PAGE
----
Can comedy bridge the political divide?


I am a stand-up comedian. I also host a show called, “Walking Funny.” I interview people while we take a walk and encourage the viewer/listener to walk along with us. I have a degree in exercise science and I have always loved sports and activity. I’m trying to encourage people to start walking, get moving and get themselves feeling better.

I’m currently visiting my mother in Florida and the other night I headed down to a nearby comedy club to see the club owner whom I thought might want to do a walk with me.  He was one of the first guys to book me many years ago when I was starting out and I frequently work at his club.  I saw on the website that there were a couple of guys performing at the club that night that were, well, let’s just say, on the opposite end of my political spectrum. But I also saw on the club’s website a video of one of them who seemed like he might actually be open to a “What can we do to come together?” walk. He seemed somewhat reasonable and I do have some Republican friends so I thought it might actually be an interesting or enlightening chat. Family engagements made me miss the beginning of the show, but I knew I could still catch some of it if I hurried to get there.
Well, unfortunately, the club owner was out of the country on vacation and not available. But I went in to catch the end of the show, anyway. The headliner was onstage (I missed the guy I thought I might want to walk with) and, while I’d never met this dude before, I’d seen him on the flyers of clubs I was working in many years ago when he was headlining and I was just starting out. He was super-Southern, I didn’t remember him as being billed that way. But, again, I’d never worked with him so I looked at his Facebook page to see if it was the same guy… AND, FOR THE RECORD, I was in the back of the room and stepped around the corner to do that. You know, we can see you from the stage when you’re on your phones in comedy clubs. The room is dark and your giant smartphones illuminate your whole damn head.  Don’t think we don’t think we don’t know! Anyway…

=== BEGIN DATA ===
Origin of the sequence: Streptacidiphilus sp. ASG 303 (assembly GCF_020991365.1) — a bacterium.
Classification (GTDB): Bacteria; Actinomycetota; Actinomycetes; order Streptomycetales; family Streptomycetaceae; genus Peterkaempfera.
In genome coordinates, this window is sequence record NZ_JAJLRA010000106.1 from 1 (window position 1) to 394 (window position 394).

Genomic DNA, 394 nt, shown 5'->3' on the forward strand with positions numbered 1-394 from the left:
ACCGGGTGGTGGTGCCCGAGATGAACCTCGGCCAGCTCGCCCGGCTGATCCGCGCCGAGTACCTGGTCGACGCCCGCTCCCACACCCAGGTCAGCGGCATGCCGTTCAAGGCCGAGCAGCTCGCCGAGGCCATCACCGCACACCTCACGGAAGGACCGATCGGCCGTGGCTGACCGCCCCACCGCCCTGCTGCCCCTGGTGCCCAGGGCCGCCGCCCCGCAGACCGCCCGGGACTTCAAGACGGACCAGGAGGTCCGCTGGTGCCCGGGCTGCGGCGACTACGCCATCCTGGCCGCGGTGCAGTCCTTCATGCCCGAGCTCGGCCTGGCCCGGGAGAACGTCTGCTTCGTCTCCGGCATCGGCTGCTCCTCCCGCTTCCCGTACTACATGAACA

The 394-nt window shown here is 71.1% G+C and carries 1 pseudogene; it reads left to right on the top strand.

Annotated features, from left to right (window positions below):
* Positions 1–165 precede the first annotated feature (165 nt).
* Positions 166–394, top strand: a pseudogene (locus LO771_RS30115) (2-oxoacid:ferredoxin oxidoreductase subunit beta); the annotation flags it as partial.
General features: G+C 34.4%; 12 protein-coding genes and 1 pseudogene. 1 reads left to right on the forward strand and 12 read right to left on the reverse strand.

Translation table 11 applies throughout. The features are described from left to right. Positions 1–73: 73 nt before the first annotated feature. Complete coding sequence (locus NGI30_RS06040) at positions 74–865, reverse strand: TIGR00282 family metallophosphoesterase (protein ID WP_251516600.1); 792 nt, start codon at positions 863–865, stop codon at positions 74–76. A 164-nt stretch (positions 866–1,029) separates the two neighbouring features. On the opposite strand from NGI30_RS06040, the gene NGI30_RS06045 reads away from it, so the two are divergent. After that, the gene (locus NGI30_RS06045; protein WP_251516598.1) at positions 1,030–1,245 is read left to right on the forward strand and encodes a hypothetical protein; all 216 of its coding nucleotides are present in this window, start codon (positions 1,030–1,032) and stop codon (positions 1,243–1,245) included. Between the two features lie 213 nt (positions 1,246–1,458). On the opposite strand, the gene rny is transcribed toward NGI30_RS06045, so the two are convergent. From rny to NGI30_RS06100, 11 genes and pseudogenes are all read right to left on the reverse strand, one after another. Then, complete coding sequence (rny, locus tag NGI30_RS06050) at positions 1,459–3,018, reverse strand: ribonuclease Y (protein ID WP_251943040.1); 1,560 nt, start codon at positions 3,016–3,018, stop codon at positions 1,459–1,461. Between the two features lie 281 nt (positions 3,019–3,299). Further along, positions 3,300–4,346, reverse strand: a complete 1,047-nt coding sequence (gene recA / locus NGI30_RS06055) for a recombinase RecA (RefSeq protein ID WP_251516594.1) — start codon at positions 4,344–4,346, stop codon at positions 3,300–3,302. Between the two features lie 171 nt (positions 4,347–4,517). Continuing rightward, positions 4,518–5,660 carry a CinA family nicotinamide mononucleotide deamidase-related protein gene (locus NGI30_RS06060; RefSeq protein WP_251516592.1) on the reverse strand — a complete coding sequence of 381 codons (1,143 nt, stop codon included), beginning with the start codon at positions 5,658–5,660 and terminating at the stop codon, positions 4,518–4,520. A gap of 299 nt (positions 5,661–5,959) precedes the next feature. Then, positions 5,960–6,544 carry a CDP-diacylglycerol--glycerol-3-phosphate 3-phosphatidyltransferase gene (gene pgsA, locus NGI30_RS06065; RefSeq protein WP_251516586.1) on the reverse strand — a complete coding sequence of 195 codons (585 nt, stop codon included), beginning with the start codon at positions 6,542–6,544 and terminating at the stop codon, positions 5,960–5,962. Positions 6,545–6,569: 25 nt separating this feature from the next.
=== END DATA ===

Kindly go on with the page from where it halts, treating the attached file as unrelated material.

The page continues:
I found his Facebook page and it was filled with hate. Typical alt-right bullshit that infuriated me as I read. Then I watched a room full of people laughing at his “Walmart shoppers are ugly” brilliance and irrationally became angry with them, too. I stood there getting madder, festering like a bite from a poisonous insect. My anger just kept building up and I had to leave. I saw the other dude on the way out and thought I probably should ask him about the walk but I couldn’t. I just needed to get out of there.

I really, truly went there with the intent of trying to come together — to come to some level of understanding. Some Pollyanna goal of mending fences and building bridges and all I could think of was I wanted cram the microphone into this idiot’s mouth just to shut him up or just make him go away — leave the country that he’s trying to ruin but just stop f**cking talking!

Holy sh*t, dear readers, how do we get over this? I consider myself a fairly open-minded person and I just couldn’t deal with that dude. This political climate has made us all edgy and socially frail. Innocent people are dying and no one — myself, apparently, included — is willing to listen to the other side. Although, in my defense, “toothless Walmart shopper” material isn’t that interesting. But, seriously, where do we go from here?

I saw horrific posts about Heather Heyer from “their” side. And, I’ve certainly posted enough negativity about the dude that lives in the White House. But, how do we come together? I’ve seen “love trumps hate.” And, I do believe that. I really do. But, if I can’t even come to “love” someone who’s telling jokes, who can we love?

One of the things I learned in college was that one of the many benefits of exercise was stress reduction. You really do feel better when you exercise — endorphins and all that stuff. But, I’m thinking, in these times, they need to bump up that step prescription. Today, 10,000 steps will no longer do the trick. We’re gonna need 10 million steps a day. Or, at least, and perhaps, most importantly, those first 10 steps that enable you to walk away from a confrontation until you can be logical.

Jennie McNulty was named one of Curve magazine’s Top 10 lesbian comedians.

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